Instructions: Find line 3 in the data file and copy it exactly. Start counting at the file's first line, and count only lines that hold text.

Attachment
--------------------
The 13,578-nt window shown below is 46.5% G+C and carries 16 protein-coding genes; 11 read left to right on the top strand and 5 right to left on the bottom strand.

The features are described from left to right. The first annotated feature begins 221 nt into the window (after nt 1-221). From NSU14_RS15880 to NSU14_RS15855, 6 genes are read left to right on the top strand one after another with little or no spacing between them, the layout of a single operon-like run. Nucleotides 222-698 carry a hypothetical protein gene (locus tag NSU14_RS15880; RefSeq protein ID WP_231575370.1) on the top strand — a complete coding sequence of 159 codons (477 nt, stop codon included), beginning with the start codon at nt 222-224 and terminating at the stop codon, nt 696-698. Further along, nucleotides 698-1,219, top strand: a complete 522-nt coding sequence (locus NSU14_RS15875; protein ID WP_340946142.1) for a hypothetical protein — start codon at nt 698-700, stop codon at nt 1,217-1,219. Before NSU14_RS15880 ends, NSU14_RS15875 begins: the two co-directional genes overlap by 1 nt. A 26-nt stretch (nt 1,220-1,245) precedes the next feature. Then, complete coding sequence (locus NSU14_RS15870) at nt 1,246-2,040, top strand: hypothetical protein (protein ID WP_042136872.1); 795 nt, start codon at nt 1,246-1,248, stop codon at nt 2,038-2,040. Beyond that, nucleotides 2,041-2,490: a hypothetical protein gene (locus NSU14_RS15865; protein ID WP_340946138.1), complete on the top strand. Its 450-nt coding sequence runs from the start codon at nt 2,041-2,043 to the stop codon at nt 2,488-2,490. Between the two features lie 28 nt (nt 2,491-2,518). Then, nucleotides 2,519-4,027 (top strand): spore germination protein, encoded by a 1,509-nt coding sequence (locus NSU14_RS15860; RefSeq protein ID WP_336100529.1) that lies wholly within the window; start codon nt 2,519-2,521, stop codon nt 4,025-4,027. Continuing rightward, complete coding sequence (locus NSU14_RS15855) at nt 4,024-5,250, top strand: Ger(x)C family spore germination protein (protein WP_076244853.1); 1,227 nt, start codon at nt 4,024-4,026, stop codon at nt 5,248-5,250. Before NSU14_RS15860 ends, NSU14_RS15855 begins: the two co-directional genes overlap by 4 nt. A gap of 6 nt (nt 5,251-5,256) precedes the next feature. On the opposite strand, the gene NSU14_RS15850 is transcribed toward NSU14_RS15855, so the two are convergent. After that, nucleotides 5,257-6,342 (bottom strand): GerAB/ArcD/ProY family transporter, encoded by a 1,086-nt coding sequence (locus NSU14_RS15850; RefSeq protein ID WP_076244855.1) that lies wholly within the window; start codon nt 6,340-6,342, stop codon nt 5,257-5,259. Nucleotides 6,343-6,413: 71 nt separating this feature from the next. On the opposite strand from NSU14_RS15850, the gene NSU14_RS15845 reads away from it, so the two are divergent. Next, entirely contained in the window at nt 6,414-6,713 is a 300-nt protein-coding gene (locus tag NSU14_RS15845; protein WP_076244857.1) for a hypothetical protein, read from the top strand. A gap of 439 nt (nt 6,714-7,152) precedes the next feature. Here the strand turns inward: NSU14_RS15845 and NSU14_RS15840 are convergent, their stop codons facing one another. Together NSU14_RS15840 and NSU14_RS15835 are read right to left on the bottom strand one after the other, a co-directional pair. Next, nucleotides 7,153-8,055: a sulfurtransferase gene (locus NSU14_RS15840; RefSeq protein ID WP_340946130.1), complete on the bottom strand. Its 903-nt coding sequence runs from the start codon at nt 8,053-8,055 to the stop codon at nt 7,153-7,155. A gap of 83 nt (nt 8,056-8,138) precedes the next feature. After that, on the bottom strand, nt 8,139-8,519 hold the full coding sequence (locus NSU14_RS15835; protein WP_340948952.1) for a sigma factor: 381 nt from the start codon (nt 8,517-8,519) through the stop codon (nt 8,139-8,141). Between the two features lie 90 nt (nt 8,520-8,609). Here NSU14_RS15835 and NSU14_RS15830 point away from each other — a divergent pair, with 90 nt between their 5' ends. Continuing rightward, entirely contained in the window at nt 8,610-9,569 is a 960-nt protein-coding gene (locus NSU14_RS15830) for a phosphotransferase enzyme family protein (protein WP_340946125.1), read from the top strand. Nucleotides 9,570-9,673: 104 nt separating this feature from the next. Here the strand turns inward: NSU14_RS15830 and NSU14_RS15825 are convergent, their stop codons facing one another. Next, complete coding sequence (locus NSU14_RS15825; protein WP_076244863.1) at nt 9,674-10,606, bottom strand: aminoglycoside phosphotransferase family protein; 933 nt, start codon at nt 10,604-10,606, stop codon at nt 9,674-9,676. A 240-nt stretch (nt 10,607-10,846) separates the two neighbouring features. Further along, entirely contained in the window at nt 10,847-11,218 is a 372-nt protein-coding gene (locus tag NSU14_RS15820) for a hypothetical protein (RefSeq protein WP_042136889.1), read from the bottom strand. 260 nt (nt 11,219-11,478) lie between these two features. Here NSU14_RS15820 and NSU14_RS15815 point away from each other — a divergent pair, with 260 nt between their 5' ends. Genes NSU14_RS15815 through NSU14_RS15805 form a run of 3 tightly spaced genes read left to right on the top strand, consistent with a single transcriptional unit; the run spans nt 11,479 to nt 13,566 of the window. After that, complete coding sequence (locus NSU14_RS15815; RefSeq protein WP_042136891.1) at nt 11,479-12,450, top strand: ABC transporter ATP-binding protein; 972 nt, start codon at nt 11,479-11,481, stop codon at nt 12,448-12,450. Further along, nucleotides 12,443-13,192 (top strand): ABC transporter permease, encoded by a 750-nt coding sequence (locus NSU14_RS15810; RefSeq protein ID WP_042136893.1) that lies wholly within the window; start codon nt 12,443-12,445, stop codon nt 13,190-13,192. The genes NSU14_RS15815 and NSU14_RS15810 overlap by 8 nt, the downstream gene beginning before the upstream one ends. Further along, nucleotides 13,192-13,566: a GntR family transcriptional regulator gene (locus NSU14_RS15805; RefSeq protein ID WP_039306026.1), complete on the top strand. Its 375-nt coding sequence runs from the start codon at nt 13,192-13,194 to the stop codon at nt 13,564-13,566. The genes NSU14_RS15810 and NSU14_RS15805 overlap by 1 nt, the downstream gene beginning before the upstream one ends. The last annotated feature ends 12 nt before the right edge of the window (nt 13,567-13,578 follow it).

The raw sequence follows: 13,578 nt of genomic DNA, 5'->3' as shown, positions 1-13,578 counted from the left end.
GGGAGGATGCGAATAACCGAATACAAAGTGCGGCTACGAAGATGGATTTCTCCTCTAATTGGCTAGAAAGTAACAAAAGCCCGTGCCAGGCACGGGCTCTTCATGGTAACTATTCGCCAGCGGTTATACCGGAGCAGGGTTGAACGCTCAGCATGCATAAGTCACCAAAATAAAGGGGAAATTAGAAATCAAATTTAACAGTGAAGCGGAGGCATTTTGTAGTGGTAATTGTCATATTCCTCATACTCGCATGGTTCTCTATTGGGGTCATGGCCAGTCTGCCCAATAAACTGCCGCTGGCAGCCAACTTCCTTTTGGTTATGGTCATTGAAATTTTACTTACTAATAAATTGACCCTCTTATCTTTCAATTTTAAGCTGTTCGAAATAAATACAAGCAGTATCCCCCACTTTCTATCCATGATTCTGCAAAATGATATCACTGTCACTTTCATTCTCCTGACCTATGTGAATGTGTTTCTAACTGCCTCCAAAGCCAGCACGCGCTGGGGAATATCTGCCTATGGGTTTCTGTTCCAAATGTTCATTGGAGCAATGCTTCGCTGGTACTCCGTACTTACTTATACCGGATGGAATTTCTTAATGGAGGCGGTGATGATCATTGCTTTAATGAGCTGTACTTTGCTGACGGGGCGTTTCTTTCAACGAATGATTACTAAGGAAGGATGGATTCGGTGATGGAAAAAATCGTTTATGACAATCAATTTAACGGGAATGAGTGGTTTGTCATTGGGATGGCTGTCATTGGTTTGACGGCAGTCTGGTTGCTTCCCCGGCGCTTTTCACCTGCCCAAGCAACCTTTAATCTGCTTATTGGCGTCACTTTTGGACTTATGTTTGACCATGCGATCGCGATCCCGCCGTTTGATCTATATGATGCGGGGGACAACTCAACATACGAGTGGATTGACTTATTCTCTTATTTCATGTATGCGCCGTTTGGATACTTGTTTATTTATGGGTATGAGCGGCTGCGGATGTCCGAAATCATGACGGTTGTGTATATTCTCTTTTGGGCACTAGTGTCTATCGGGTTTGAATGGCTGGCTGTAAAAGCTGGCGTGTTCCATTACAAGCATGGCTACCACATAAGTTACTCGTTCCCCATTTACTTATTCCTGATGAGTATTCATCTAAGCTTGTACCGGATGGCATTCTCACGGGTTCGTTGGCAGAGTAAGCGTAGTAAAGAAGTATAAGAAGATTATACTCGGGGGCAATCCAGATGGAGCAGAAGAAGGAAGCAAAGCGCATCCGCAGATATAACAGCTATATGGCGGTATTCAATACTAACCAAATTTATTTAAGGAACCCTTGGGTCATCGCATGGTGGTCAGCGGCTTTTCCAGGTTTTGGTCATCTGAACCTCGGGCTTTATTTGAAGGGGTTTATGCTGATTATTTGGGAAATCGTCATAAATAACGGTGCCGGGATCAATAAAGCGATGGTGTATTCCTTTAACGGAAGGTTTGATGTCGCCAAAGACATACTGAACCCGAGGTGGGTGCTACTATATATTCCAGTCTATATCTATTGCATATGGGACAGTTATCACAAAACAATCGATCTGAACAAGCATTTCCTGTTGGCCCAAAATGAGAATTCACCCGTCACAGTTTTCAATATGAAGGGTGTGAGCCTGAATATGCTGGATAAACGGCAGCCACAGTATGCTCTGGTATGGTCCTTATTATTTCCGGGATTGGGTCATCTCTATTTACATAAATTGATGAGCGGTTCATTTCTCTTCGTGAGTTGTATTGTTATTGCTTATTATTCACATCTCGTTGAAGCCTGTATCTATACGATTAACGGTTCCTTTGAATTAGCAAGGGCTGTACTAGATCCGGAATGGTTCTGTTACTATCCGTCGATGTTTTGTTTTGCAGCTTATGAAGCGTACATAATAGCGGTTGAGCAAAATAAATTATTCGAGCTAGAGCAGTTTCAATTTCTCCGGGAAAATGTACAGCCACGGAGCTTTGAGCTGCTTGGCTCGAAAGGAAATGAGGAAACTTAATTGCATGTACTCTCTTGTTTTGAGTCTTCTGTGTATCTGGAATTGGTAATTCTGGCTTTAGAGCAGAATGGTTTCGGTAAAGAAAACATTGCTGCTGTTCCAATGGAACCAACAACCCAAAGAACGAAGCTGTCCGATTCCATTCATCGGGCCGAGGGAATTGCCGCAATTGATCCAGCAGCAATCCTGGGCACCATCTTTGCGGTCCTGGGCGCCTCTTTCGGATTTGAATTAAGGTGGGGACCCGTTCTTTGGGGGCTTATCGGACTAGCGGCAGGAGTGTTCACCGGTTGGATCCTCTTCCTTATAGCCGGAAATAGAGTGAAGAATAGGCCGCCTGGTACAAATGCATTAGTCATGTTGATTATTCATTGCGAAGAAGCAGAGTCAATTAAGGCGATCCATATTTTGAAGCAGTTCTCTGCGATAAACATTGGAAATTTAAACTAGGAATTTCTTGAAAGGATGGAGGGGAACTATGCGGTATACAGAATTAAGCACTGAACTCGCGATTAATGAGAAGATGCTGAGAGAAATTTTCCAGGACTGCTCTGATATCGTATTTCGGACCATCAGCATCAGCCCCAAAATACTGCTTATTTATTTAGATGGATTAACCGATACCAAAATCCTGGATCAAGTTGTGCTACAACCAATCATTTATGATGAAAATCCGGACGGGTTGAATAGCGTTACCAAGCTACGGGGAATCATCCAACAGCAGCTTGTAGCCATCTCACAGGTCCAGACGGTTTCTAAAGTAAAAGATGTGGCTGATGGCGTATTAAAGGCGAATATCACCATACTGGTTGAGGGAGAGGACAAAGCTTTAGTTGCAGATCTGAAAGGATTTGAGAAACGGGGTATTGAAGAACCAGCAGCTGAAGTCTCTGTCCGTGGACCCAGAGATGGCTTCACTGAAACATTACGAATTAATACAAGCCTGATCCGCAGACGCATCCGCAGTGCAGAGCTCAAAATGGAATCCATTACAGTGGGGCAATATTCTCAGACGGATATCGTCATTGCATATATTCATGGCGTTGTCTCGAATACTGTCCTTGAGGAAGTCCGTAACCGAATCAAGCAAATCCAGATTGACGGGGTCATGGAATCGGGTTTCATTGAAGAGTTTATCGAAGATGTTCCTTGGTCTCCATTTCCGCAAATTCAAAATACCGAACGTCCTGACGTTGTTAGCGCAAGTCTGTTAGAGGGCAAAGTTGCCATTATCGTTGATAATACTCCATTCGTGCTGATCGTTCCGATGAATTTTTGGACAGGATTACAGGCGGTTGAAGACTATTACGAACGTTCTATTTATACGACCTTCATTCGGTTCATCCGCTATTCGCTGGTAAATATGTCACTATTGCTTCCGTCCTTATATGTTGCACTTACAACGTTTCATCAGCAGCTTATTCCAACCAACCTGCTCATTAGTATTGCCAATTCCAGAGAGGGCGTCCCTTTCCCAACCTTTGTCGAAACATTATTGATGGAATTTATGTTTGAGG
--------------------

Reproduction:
The raw sequence follows: 13,578 nt of genomic DNA, 5'->3' as shown, positions 1-13,578 counted from the left end.